The Trace — NYC’s Shooting Surge Continues to Level Off — But Violence is Still Higher than Usual.

The Trace — NYC’s Shooting Surge Continues to Level Off — But Violence is Still Higher than Usual.

“Shooting trends in New York City remain a serious concern, but these quarter-specific, one-year differences declined for three straight quarters,” researchers Jeffrey Butts and Richard Espinobarros write.

Shooting Surge Continuing to Slow Across New York City

Shooting Surge Continuing to Slow Across New York City

Shooting trends in New York City remain a serious concern, but recent quarter-specific, one-year differences declined for three straight quarters from October 2020 through June 2021.

Fox5 New York — Chinatown Assault Suspect was Arrested Last Week on Other Charges

Fox5 New York — Chinatown Assault Suspect was Arrested Last Week on Other Charges

Police often say the criminal justice system is a revolving door but Jeffrey Butts of John Jay College of Criminal Justice said his research proves otherwise. "The vast majority of people who are released pretrial do not get arrested again while they are waiting for trial," he said. "About 5%, at most, of people who are arrested and waiting trial and then released get rearrested prior to their trial."

NY Lawmakers Seek To Create A “Predictable Funding Stream” For Anti-Violence Programs

NY Lawmakers Seek To Create A “Predictable Funding Stream” For Anti-Violence Programs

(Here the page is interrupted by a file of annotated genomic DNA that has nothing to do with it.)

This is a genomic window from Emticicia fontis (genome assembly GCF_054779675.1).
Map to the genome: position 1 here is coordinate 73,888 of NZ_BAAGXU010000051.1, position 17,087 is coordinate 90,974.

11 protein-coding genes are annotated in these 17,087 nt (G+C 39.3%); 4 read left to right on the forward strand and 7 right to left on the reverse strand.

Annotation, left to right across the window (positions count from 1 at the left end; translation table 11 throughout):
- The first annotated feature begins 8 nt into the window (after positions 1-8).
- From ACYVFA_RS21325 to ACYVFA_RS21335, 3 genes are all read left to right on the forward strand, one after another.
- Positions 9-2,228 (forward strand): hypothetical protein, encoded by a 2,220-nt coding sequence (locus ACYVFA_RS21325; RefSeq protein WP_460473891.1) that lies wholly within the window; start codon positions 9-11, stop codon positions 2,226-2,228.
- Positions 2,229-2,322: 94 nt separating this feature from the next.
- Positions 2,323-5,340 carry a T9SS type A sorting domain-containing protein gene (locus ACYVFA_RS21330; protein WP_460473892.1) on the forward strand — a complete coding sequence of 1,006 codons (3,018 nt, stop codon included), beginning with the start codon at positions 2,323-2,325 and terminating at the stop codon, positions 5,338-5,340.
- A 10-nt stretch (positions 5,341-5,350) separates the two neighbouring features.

Cure Violence programs in New York City have become a staple during the de Blasio administration over the years, receiving $34 million in allocations while expanding into 17 precincts in high-crime neighborhoods. A study by John Jay College of Criminal Justice in 2020 found that the drop in shootings over the years coincided with increased use of Cure Violence programs across the city.

Opinions and Perceptions of Residents in New York City Public Housing: More Findings from Household Surveys in MAP Communities and non-MAP Communities

Opinions and Perceptions of Residents in New York City Public Housing: More Findings from Household Surveys in MAP Communities and non-MAP Communities

Surveys of New York City public housing residents suggest that changes in some public safety outcomes might be mediated by gains in community well-being, social cohesion, engagement with government, and citizen trust in the competence of government agencies and actors. As communities become more tightly connected and more supported, they may experience gains in public safety.